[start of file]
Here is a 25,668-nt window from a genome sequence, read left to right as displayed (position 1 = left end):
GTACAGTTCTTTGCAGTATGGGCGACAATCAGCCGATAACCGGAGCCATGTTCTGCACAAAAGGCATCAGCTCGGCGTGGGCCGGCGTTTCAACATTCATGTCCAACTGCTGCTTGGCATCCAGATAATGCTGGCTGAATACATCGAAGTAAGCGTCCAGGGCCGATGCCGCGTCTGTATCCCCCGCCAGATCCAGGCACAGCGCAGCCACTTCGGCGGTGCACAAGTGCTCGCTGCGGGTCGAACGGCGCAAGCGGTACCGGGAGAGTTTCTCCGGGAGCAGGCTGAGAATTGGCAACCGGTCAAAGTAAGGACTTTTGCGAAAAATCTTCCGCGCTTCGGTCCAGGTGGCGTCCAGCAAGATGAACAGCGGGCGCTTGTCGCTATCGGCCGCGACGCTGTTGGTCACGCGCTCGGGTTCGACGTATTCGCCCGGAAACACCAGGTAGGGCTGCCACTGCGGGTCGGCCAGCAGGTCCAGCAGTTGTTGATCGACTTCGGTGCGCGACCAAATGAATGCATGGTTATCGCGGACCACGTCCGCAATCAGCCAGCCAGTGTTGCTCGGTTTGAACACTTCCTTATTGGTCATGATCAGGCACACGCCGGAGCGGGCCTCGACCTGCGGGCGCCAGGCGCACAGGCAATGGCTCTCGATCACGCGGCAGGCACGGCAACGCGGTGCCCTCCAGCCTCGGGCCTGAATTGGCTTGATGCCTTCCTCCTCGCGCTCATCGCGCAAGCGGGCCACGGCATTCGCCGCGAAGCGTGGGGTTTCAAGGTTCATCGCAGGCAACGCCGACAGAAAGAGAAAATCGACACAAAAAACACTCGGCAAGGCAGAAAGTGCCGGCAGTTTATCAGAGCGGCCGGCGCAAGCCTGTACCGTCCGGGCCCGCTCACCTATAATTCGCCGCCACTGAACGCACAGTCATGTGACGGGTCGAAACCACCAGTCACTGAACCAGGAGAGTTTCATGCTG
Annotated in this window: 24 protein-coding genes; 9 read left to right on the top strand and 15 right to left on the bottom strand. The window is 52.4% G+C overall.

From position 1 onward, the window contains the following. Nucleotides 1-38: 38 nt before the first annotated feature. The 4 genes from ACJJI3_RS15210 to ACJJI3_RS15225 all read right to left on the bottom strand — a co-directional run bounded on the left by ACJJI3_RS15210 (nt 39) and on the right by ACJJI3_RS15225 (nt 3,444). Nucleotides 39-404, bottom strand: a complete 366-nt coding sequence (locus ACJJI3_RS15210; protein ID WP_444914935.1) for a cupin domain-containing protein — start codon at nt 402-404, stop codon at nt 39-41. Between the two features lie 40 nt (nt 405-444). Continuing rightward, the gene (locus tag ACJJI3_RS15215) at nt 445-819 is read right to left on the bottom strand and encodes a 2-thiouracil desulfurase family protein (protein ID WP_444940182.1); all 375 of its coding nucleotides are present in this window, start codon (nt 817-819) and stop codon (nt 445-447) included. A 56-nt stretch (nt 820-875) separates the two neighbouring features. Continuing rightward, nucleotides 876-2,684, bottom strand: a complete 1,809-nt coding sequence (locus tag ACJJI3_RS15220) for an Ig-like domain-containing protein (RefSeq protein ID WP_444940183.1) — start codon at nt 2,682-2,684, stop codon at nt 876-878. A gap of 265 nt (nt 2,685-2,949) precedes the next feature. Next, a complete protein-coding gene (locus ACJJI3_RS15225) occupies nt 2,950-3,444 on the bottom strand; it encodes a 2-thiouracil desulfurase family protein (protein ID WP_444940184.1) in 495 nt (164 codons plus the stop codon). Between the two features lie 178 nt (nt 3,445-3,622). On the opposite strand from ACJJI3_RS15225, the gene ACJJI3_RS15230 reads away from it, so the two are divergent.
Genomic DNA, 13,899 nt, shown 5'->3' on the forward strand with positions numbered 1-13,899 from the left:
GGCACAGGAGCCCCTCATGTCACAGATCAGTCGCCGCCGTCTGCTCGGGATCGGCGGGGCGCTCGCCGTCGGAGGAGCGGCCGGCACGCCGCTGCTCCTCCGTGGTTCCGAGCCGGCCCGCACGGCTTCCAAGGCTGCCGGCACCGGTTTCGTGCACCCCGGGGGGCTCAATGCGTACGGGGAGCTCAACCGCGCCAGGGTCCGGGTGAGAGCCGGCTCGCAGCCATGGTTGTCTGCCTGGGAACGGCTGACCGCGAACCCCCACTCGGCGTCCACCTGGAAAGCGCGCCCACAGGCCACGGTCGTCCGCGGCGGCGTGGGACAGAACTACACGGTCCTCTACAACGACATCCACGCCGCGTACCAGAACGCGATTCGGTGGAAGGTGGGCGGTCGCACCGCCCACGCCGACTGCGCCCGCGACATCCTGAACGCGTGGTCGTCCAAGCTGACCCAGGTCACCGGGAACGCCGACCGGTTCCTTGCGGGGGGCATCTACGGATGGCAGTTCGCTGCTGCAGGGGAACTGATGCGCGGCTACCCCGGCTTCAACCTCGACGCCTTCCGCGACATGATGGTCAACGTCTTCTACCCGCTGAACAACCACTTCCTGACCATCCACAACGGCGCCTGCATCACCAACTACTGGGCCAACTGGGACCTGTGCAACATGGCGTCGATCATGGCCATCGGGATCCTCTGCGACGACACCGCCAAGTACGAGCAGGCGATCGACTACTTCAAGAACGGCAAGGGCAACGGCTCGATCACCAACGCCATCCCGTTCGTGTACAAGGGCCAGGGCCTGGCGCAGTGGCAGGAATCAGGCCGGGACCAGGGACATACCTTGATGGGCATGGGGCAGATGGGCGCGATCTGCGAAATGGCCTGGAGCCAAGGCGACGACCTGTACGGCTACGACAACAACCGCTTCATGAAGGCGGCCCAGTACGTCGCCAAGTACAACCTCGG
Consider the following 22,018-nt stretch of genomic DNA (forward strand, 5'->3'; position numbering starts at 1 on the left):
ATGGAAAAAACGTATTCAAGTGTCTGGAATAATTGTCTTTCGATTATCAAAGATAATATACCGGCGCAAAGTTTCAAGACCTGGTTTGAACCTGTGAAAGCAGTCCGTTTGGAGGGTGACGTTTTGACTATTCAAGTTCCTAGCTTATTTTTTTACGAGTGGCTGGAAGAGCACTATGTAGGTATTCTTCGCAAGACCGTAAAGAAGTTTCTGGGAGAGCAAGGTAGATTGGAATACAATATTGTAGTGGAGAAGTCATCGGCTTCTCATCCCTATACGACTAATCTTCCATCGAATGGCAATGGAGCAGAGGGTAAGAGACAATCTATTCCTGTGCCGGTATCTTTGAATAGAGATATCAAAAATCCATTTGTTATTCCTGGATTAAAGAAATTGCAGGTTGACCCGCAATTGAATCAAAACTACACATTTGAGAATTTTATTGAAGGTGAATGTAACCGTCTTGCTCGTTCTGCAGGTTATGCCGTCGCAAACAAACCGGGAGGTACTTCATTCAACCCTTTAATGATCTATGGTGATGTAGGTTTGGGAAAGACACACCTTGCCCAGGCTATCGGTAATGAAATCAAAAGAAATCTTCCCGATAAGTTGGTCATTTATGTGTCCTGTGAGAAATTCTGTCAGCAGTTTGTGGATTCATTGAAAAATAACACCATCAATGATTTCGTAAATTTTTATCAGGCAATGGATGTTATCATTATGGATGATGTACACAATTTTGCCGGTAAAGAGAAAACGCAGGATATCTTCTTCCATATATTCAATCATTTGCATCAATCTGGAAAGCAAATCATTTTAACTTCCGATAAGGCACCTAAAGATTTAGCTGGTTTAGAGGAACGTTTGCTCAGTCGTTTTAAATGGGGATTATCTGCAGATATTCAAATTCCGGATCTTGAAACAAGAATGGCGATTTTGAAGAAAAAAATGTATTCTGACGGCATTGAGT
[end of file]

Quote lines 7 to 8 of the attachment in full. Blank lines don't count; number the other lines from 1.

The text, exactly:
Consider the following 22,018-nt stretch of genomic DNA (forward strand, 5'->3'; position numbering starts at 1 on the left):
ATGGAAAAAACGTATTCAAGTGTCTGGAATAATTGTCTTTCGATTATCAAAGATAATATACCGGCGCAAAGTTTCAAGACCTGGTTTGAACCTGTGAAAGCAGTCCGTTTGGAGGGTGACGTTTTGACTATTCAAGTTCCTAGCTTATTTTTTTACGAGTGGCTGGAAGAGCACTATGTAGGTATTCTTCGCAAGACCGTAAAGAAGTTTCTGGGAGAGCAAGGTAGATTGGAATACAATATTGTAGTGGAGAAGTCATCGGCTTCTCATCCCTATACGACTAATCTTCCATCGAATGGCAATGGAGCAGAGGGTAAGAGACAATCTATTCCTGTGCCGGTATCTTTGAATAGAGATATCAAAAATCCATTTGTTATTCCTGGATTAAAGAAATTGCAGGTTGACCCGCAATTGAATCAAAACTACACATTTGAGAATTTTATTGAAGGTGAATGTAACCGTCTTGCTCGTTCTGCAGGTTATGCCGTCGCAAACAAACCGGGAGGTACTTCATTCAACCCTTTAATGATCTATGGTGATGTAGGTTTGGGAAAGACACACCTTGCCCAGGCTATCGGTAATGAAATCAAAAGAAATCTTCCCGATAAGTTGGTCATTTATGTGTCCTGTGAGAAATTCTGTCAGCAGTTTGTGGATTCATTGAAAAATAACACCATCAATGATTTCGTAAATTTTTATCAGGCAATGGATGTTATCATTATGGATGATGTACACAATTTTGCCGGTAAAGAGAAAACGCAGGATATCTTCTTCCATATATTCAATCATTTGCATCAATCTGGAAAGCAAATCATTTTAACTTCCGATAAGGCACCTAAAGATTTAGCTGGTTTAGAGGAACGTTTGCTCAGTCGTTTTAAATGGGGATTATCTGCAGATATTCAAATTCCGGATCTTGAAACAAGAATGGCGATTTTGAAGAAAAAAATGTATTCTGACGGCATTGAGT